Ilker Çatak’s Teachers’ Lounge (German: Das Lehrerzimme) is a wonderful take on a teacher’s ideal and the institutional probing into a student’s life. It’s somehow an intimate story for the director, at times drawn from his personal experiences in high school. Allegorically, the school has been used as a trope to introspect the society at large as well as the state. The interconnection of duty with truth, crime with reality has been investigated. This film premiered in the Berlinale in 2023. The film is also about envisaging children’s rights. Carla Nowak, as a new maths and physical exercise teacher, is played brilliantly by German actress Leonie Benesch, who finds herself at the centre of an incident involving money stolen on school premises. In the film, a pupil of Turkish descent is singled out as a suspect in the theft. It could be the life of any Turkish person growing up in Germany. The story is also about resisting any form of hierarchy.

Another noteworthy film again came from Spain. Something is about to Happen (Spanish: Que Nadie Duerma) by Antonio Méndez Esparza. It’s a Spanish-Romanian thriller that also has a solid female protagonist. Navigating her whirlpool life, the film not only reveals her inner psyche but also exposes the volatile society around a single woman. Malena Alterio as Lucía is phenomenal. Her shift from a professional software developer to a taxi driver, traversing through diverse routes across Madrid, carrying various quirky characters as her passengers, creates a fascinating plot. At the end, the film turns melodramatic, which may not be desirable for many.

How to Have Sex is also a festival favourite. This is a nuanced tale of young adults and their fantasies intersecting with reality. Written and directed by Molly Manning Walker, How to Have Sex is a powerful drama of three 16-year-old girls in the party resort of Malia, on the Greek island of Crete. In the vortex of sensory pleasure in the growing up years, the thin red line between consent and sexual abuse tend to get blurred. We all know that but the director dared to ponder on the tabooed subject. Mia Mckenna-Bruce as Tara skilfully brings out the fragility of one’s own self. This film already won the Un Certain Regard award in the Cannes Film Festival, 2023. The buzz around it was real. The female gaze was strong and provocative. It’s good to know that feminism is not yet a thing of the past. It resurfaces again, especially in visual mediums where the torch bearers are too less in number. Female friendship, teenage vulnerability, discussions around sexual violence and the most controversial subject like consensual sexual activity has been explored extremely well in this film. It created an indelible impact on the audience.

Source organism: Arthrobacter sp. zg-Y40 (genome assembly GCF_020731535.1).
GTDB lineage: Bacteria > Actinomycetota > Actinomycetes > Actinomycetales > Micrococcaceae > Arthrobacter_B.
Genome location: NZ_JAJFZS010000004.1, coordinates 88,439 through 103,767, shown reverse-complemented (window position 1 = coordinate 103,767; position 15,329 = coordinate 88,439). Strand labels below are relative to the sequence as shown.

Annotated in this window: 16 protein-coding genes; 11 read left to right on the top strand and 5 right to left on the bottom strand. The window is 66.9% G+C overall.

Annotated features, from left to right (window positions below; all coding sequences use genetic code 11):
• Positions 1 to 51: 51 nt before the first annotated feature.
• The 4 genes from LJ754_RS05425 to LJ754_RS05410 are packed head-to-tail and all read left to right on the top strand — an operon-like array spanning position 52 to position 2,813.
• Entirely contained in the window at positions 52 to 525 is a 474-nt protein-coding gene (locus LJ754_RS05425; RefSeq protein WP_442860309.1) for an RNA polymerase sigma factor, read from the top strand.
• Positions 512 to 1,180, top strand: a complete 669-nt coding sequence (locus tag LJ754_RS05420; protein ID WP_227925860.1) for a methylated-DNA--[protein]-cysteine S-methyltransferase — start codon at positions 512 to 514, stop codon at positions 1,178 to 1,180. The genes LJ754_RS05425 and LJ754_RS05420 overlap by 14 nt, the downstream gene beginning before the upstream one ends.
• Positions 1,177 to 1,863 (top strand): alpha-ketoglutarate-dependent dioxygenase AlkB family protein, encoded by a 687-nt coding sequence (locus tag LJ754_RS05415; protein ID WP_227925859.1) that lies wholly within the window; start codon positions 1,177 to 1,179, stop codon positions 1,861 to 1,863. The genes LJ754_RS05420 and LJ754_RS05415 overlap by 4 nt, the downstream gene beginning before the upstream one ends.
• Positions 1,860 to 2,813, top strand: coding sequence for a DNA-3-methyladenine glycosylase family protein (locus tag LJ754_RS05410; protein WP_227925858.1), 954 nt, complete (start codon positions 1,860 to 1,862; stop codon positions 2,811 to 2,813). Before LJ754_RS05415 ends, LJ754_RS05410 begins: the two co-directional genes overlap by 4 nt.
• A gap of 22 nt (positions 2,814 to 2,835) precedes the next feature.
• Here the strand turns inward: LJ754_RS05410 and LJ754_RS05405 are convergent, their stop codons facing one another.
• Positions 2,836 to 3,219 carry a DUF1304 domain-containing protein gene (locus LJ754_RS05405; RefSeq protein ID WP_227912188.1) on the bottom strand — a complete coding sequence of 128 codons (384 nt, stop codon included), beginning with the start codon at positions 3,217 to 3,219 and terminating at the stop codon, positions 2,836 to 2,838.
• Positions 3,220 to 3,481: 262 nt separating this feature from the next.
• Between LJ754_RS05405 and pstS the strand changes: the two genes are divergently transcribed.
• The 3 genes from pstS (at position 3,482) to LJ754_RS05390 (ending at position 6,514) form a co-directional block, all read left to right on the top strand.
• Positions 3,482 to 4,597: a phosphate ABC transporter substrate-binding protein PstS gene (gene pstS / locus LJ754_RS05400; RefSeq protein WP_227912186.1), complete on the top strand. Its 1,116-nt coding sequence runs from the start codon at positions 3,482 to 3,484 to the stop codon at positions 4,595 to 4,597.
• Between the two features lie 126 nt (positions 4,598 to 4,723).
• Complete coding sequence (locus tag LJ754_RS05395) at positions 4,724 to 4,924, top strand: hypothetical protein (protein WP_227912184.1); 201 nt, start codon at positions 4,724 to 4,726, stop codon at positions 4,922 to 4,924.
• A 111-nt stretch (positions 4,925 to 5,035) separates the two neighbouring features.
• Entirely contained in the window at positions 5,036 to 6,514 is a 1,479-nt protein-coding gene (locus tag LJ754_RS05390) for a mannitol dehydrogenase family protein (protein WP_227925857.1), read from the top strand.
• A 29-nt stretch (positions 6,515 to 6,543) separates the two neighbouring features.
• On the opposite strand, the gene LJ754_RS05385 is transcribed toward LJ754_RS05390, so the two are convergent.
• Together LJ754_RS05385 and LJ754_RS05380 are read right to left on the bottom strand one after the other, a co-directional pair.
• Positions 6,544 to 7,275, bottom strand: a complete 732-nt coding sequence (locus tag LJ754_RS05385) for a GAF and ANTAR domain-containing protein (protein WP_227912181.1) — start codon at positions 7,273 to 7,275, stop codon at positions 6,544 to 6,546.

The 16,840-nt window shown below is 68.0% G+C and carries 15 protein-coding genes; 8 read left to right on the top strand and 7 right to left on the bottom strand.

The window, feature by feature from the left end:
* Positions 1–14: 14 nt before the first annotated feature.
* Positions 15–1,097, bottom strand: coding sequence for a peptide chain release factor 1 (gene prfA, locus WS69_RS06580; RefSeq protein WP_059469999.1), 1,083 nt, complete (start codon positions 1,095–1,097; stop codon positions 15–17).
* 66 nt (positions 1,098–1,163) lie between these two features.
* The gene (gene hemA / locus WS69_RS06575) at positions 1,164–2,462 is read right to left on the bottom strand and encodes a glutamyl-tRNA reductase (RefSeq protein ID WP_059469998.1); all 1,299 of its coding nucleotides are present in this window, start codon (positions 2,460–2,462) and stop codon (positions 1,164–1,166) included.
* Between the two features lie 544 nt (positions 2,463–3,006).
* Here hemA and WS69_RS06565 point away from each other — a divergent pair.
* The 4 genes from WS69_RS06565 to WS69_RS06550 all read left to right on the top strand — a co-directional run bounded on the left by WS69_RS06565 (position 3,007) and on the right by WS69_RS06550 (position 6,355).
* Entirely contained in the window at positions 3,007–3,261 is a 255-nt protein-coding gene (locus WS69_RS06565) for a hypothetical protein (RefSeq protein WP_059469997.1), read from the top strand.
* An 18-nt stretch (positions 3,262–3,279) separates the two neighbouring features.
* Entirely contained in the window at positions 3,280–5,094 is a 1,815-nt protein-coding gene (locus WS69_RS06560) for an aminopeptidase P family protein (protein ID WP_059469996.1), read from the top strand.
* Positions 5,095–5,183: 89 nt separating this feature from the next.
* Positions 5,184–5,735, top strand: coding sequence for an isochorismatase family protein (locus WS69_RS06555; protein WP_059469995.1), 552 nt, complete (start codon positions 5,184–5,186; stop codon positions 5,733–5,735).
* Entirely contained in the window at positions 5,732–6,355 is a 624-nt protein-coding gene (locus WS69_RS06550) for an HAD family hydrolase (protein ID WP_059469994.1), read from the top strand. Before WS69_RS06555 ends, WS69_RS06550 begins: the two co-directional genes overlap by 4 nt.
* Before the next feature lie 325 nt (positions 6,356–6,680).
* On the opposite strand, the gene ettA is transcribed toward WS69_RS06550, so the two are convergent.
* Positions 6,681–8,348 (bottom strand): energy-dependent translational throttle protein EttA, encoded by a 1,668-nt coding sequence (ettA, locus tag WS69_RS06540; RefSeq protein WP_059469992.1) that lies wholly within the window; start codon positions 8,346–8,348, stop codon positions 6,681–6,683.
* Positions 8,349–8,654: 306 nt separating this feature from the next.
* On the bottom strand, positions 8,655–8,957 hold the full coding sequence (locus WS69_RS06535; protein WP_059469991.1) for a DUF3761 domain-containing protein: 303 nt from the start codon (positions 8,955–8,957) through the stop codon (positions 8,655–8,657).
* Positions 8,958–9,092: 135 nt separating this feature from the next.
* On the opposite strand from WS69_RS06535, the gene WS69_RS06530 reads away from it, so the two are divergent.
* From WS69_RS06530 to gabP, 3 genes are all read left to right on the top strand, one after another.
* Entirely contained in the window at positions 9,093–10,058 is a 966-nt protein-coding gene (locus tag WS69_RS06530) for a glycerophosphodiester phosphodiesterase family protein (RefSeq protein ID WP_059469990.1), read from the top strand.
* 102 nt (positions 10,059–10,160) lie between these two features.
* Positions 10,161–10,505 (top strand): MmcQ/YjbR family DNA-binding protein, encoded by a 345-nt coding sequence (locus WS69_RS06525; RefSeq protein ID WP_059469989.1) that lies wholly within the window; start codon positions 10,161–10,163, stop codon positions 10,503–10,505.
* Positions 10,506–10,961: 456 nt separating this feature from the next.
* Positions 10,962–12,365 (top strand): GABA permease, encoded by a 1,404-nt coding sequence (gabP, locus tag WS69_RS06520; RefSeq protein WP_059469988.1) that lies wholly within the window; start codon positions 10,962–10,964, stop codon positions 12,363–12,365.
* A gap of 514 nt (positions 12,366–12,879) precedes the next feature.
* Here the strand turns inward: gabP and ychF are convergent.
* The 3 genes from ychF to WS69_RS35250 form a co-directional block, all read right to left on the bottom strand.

This is the analysis of only a small number of remarkable films among various other significant works being screened in this year’s Valladolid Film Festival. But the presence of the diverse voices of independent cinema has been felt throughout. The common thread among above-mentioned films is the prominence of strong women characters irrespective of their language, continents or race. It’s like watching the world through a provocative female gaze and understanding the intricacies of life as a whole.

Rwita Dutta
Edited by Savina Petkova